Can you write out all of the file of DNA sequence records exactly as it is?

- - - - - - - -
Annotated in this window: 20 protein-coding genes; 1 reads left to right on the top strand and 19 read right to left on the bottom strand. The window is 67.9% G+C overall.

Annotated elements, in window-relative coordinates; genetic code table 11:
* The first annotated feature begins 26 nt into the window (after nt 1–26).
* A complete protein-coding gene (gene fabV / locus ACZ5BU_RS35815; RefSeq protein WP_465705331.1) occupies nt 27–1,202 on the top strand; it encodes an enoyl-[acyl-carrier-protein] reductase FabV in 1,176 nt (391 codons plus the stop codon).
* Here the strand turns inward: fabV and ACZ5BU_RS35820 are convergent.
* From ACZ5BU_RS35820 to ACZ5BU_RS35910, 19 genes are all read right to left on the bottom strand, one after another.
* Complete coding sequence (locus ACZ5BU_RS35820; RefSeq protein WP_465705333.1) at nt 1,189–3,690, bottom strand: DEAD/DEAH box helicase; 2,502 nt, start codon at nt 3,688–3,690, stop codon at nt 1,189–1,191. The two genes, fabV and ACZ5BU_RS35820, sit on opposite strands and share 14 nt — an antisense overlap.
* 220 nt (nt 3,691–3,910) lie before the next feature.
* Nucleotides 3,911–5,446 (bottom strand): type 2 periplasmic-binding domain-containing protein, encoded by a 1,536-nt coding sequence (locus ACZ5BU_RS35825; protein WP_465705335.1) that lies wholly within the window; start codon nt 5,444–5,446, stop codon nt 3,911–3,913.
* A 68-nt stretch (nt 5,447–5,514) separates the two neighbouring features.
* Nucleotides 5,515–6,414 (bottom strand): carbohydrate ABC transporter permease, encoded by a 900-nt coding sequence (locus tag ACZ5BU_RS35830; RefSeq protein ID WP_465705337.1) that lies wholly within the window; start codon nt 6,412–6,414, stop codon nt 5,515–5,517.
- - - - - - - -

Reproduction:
Annotated in this window: 20 protein-coding genes; 1 reads left to right on the top strand and 19 read right to left on the bottom strand. The window is 67.9% G+C overall.

Annotated elements, in window-relative coordinates; genetic code table 11:
* The first annotated feature begins 26 nt into the window (after nt 1–26).
* A complete protein-coding gene (gene fabV / locus ACZ5BU_RS35815; RefSeq protein WP_465705331.1) occupies nt 27–1,202 on the top strand; it encodes an enoyl-[acyl-carrier-protein] reductase FabV in 1,176 nt (391 codons plus the stop codon).
* Here the strand turns inward: fabV and ACZ5BU_RS35820 are convergent.
* From ACZ5BU_RS35820 to ACZ5BU_RS35910, 19 genes are all read right to left on the bottom strand, one after another.
* Complete coding sequence (locus ACZ5BU_RS35820; RefSeq protein WP_465705333.1) at nt 1,189–3,690, bottom strand: DEAD/DEAH box helicase; 2,502 nt, start codon at nt 3,688–3,690, stop codon at nt 1,189–1,191. The two genes, fabV and ACZ5BU_RS35820, sit on opposite strands and share 14 nt — an antisense overlap.
* 220 nt (nt 3,691–3,910) lie before the next feature.
* Nucleotides 3,911–5,446 (bottom strand): type 2 periplasmic-binding domain-containing protein, encoded by a 1,536-nt coding sequence (locus ACZ5BU_RS35825; protein WP_465705335.1) that lies wholly within the window; start codon nt 5,444–5,446, stop codon nt 3,911–3,913.
* A 68-nt stretch (nt 5,447–5,514) separates the two neighbouring features.
* Nucleotides 5,515–6,414 (bottom strand): carbohydrate ABC transporter permease, encoded by a 900-nt coding sequence (locus tag ACZ5BU_RS35830; RefSeq protein ID WP_465705337.1) that lies wholly within the window; start codon nt 6,412–6,414, stop codon nt 5,515–5,517.